"Having my two sisters die has been very painful," Amy said. "But it’s also given me an appreciation for what I have. It just reinforces that life is so fleeting, and we are lucky to be here and have the people we have in life."

Amy is healthier, at her age, than either of her sisters were. She has not yet had a major health problem. When she does, and needs a transplant, the family has identified a potential donor who is a 70 percent match. And the fund, at Lynn Frohnmayer’s urging, sponsored research into a drug that has improved the success of such mismatched bone marrow donations to perhaps 70 percent, more than double the previous success rate.

Those odds spurred the Frohnmayers to go to New York to ask a doctor about a transplant this year. The doctor saw Amy’s robust health and busy life, and advised the family to hold off. "He said, ‘Do you really want to do this?’ " her mother recalls. "‘Yes, her chances are 70 percent. But what I want you to hear is, it’s only 70 percent.’ "

So the family is waiting, looking for signs of troubling mutations in Amy’s blood cells. She’ll have blood drawn every six weeks at Stanford and have bone marrow tests in Portland every six months. In the meantime, she’ll continue taking only a small dose of medicine to boost her blood counts.

"I have lots of energy. I feel good. I feel healthy," she said. "The bottom line is, I’m extremely lucky."

Amy threads her gratitude through life in many ways. Tacked to her bedroom door in Eugene before she packed for school was, "Some Reasons why Life is Beautiful." The two-page list included chocolate milkshakes, towels hot from the dryer and getting mail. The first item: "Falling in love." The last: "Getting out of bed every morning and being grateful for another beautiful day."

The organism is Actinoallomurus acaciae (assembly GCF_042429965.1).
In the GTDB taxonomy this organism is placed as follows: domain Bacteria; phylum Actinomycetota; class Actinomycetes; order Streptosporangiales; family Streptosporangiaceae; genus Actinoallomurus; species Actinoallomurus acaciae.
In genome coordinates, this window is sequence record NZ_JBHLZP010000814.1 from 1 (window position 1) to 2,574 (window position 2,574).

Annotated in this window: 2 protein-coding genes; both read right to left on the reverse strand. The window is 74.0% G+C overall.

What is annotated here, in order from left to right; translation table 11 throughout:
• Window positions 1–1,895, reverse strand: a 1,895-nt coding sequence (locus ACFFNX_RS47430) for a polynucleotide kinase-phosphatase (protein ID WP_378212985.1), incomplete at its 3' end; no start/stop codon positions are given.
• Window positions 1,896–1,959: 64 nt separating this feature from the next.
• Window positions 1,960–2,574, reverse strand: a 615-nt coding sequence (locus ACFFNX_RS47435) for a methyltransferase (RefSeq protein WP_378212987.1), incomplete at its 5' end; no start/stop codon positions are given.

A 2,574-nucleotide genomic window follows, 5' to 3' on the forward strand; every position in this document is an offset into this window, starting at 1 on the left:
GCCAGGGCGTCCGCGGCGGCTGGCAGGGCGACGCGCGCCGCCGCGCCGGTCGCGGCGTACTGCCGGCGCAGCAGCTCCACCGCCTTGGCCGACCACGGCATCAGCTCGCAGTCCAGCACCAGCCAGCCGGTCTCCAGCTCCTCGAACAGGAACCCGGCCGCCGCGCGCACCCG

In high school, Amy packed her schedule with activity. She took courses to earn her International Baccalaureate diploma, took part in the Model United Nations and was an officer in student government. She played on the tennis team and helped found the girls cross-country ski team.

The senior class voted her "Most Likely to Succeed."

"The whole school knows she has this disease and knows the implications of that," Lynn Frohnmayer said. "But they voted her most likely to succeed. I thought that was fascinating."

Amy volunteers with Courageous Kids, a group that helps children deal with grief and death. Members started mailing her after her sisters died. But Amy didn’t go to meetings then. She wasn’t sure about public grief, shied away from counseling or support groups and felt she had to be strong for her parents. Grief, she said, is taboo in American culture — a topic she explored in a high school research project.